The new Earl and Countess were riding high with the King’s favour – the ‘it’ couple of the Jacobean court. However, their troubles were only in temporary abeyance. When the Essex crowd saw a way to gain back their influence, the couple were to find themselves in extremely treacherous waters. The ensuing scandal would rock the court to its foundations and come perilously close to the King himself, forming the first dent in the Stuart monarchy, which would topple some two decades later.
It is these murky and murderous events around the glamorous Somersets that formed the basis of my novel The Poison Bed.
I owe one of my A-levels to a naked man with pubic hair shaped into a star. Or at least, to a statue with said unusually-groomed privates.
I mention this in part because (even more than 20 years on) I find it both unlikely and entertaining, but partly because a couple of weeks ago I was lucky enough to hear Natalie Haynes and Mary Beard speak about the value of the classics (among many other things) at Damien Barr’s Literary Salon. You can listen to their brilliant interviews via the podcast versions here - https://www.theliterarysalon.co.uk/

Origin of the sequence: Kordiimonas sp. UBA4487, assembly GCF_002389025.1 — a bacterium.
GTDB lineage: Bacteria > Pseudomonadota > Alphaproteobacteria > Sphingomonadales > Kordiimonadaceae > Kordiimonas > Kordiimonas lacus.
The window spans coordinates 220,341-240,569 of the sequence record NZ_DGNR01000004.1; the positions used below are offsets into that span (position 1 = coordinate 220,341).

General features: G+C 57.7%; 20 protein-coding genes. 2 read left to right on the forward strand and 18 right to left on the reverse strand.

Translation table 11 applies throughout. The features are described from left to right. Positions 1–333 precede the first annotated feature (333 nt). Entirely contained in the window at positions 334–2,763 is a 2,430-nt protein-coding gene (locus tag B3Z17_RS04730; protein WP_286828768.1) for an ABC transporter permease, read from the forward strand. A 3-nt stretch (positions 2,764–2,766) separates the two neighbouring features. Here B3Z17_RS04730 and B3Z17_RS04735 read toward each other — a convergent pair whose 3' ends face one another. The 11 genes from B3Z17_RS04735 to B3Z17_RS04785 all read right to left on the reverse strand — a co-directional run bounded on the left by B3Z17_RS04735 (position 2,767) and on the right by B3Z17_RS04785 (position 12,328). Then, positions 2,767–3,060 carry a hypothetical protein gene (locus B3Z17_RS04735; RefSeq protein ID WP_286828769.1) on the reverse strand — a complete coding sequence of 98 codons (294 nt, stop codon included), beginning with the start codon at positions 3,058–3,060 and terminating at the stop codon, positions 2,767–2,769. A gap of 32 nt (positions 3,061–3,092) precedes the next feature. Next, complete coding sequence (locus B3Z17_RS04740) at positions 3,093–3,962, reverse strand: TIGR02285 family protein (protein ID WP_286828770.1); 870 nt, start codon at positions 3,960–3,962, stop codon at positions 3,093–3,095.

Given that I studied ancient & modern history at university and classical civilisation for A-level, this evening was completely up my street – two intelligent, articulate, funny women talking ancient history, culture and books – and yes, Mary Beard’s sparkly trainers were defiantly on show.
Mary Beard's sparkly trainers
(Sorry for the rubbish photo quality! Source, as you might expect, is me)
Now, assuming you’re reading a history blog because you, umm, like history, I probably don’t need to point out ‘the value of the classics’ or ‘the value of history’ to you.
But that evening make me think about my classics A-level. Even at the time I thought it was brilliant, and not only